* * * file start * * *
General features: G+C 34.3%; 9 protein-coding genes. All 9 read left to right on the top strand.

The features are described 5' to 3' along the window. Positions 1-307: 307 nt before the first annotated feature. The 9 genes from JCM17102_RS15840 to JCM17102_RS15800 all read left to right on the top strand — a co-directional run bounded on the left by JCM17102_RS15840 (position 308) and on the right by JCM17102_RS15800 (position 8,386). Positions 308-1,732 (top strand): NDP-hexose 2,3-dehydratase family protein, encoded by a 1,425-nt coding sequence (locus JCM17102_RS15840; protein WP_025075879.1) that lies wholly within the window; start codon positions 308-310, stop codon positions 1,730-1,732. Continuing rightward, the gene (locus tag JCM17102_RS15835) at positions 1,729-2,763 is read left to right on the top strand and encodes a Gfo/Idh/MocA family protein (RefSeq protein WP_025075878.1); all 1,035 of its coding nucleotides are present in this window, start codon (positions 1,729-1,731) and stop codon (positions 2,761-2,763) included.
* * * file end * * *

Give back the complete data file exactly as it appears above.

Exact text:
General features: G+C 34.3%; 9 protein-coding genes. All 9 read left to right on the top strand.

The features are described 5' to 3' along the window. Positions 1-307: 307 nt before the first annotated feature. The 9 genes from JCM17102_RS15840 to JCM17102_RS15800 all read left to right on the top strand — a co-directional run bounded on the left by JCM17102_RS15840 (position 308) and on the right by JCM17102_RS15800 (position 8,386). Positions 308-1,732 (top strand): NDP-hexose 2,3-dehydratase family protein, encoded by a 1,425-nt coding sequence (locus JCM17102_RS15840; protein WP_025075879.1) that lies wholly within the window; start codon positions 308-310, stop codon positions 1,730-1,732. Continuing rightward, the gene (locus tag JCM17102_RS15835) at positions 1,729-2,763 is read left to right on the top strand and encodes a Gfo/Idh/MocA family protein (RefSeq protein WP_025075878.1); all 1,035 of its coding nucleotides are present in this window, start codon (positions 1,729-1,731) and stop codon (positions 2,761-2,763) included.